Inside Out: Pixar's best movie IMO, taking full advantage of it's concept and making it one of the best coming-of-age animated films ever made.

End of Evangelion: No explanation necessary.

South Park: Bigger, Longer, & Uncut: The best animated-show-to-movie adaptation ever done; part hilarious, part brilliant satire, and a whole fantastic musical.

Short films:

World of Tomorrow: A beautiful animated sci-fi short from one of the best animated short film directors (Don Hertzenfeldt)

More: A heartbreaking short that has to be seen to be understood. Descriptions won't do it good.
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Postby pwhodges » Thu Apr 13, 2017 5:51 pm

I looked at my shelves and realised some more of my favourites were missing:

Voices of a Distant Star (Makoto Shinkai, 2002, 30min). A beautiful story of love at a distance, which acknowledges relativistic time dilation; a true gem.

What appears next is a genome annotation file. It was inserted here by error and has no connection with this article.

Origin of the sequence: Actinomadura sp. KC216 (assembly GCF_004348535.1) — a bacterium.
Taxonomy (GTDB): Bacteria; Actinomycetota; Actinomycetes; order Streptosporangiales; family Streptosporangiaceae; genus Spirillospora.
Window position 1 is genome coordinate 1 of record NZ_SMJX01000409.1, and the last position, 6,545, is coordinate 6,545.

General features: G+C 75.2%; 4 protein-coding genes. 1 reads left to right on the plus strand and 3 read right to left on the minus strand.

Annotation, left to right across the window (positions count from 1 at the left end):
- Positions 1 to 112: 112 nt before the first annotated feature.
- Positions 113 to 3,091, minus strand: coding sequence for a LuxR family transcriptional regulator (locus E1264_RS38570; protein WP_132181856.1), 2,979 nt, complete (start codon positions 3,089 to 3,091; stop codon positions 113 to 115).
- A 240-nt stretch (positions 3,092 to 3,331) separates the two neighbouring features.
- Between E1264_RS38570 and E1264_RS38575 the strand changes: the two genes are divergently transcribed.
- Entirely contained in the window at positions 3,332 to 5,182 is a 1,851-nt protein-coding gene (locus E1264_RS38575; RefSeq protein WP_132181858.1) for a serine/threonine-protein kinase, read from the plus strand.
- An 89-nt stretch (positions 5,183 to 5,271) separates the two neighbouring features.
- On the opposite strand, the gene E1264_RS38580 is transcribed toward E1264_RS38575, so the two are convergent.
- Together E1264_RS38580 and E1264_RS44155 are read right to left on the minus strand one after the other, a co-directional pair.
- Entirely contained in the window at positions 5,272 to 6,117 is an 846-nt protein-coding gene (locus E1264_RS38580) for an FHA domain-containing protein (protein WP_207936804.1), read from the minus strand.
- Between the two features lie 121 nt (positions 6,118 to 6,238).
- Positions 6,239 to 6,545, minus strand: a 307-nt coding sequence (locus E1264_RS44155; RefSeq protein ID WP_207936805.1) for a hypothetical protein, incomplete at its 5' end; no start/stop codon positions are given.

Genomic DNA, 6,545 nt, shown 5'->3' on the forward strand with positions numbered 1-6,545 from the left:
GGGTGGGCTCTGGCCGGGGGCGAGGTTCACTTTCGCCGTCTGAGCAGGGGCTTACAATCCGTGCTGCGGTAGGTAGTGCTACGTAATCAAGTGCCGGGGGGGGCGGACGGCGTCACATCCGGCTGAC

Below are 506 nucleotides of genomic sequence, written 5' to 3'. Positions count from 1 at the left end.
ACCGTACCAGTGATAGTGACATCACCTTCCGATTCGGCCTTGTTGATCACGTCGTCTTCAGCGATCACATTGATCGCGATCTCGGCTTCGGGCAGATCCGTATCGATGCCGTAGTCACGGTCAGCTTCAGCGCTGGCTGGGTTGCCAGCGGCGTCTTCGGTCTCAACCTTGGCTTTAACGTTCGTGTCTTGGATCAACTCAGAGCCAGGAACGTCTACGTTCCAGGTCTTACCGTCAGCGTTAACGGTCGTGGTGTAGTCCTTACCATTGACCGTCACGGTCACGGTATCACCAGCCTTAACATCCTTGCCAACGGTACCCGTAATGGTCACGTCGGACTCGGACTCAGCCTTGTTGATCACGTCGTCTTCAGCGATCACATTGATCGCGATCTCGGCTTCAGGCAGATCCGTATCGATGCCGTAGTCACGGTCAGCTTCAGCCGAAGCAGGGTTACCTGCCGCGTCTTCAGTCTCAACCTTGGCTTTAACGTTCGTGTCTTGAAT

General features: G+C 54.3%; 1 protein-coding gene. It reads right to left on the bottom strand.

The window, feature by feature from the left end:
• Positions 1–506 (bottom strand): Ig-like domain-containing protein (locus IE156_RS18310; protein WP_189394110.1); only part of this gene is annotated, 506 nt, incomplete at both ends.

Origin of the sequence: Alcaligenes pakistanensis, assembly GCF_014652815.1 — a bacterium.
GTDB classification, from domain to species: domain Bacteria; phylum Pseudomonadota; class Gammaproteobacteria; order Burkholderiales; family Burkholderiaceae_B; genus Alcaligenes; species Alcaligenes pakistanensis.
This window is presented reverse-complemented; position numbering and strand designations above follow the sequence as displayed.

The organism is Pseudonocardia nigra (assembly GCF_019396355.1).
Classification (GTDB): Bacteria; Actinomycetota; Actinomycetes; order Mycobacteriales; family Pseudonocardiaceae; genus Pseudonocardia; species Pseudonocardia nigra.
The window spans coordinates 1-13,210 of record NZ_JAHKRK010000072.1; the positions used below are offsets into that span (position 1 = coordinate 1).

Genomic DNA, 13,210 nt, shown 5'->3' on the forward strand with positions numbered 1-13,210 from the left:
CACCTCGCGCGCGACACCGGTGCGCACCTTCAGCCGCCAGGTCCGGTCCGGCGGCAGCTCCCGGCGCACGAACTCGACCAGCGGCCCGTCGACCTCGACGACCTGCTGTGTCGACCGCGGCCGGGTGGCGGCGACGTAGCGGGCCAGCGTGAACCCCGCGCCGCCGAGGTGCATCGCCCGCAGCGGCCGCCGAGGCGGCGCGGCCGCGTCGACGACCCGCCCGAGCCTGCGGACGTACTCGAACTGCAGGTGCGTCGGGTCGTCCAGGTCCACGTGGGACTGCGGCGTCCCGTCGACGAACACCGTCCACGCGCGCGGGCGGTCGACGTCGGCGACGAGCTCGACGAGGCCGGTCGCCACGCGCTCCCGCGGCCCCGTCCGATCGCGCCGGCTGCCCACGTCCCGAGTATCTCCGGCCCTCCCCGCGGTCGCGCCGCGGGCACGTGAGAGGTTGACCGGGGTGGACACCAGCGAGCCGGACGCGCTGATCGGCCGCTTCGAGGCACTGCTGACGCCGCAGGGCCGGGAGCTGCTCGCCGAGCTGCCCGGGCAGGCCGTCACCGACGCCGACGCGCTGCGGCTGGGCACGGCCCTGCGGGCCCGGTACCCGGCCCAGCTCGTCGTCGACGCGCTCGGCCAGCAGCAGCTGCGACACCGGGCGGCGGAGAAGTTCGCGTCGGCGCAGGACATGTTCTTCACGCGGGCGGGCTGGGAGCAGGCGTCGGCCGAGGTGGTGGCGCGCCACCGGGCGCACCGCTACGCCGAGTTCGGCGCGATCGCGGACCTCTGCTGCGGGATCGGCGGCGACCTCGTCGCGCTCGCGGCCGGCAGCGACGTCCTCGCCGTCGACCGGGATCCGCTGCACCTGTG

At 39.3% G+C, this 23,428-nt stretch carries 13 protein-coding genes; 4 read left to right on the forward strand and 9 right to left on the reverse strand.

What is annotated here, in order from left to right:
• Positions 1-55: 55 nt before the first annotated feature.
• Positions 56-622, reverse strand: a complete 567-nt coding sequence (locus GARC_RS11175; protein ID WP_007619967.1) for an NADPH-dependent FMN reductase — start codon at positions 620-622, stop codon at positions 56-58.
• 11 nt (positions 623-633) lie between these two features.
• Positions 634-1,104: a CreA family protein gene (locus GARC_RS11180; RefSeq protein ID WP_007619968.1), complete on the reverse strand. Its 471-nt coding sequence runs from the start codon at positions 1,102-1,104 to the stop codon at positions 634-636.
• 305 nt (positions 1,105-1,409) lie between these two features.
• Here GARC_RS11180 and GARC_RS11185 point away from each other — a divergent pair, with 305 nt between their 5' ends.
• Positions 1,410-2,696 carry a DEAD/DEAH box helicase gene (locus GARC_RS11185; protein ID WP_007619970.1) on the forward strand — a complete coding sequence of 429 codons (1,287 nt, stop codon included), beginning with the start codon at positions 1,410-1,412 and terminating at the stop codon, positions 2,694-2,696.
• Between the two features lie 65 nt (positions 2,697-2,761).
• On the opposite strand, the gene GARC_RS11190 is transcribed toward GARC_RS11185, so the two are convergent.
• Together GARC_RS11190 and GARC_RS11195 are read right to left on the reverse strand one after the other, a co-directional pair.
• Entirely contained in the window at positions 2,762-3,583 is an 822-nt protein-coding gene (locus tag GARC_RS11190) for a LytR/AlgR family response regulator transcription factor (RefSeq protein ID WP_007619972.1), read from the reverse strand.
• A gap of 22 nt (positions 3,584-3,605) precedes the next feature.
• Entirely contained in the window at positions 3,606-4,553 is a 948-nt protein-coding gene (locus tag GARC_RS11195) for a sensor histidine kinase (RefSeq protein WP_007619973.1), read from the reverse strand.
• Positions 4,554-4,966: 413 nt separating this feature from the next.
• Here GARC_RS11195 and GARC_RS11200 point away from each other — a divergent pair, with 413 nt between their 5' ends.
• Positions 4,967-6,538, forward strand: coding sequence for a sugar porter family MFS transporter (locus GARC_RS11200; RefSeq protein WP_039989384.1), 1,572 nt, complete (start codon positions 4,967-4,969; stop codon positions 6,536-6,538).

Time of Eve: The Movie (Yasuhiro Yoshiura, 2008-2010, 106min). This movie is the combined version of a 6-episode OVA, with additional footage; it is thus a complete standalone work not requiring pre-knowledge of the earlier version. It's about the place of androids in society.

The Girl Who Leapt Through Time (Mamoru Hosoda, 2006, 101min). A girl has to learn that going back in time to change things can be far less straightforward than she realised.

Wolf Children (Mamoru Hosoda, 2012, 117min). A human woman who had children with a wolf man (who died shortly afterwards) tries to find a place where she can bring them up alongside the human world; a most affecting story - highly recommended.

Titan A.E. (Don Bluth & Gary Goldman, 2000, 91min). The Drej have destroyed the Earth; some remaining humans are racing to follow up a clue to a means for the survival of humanity before they are finally destroyed by the Drej themselves.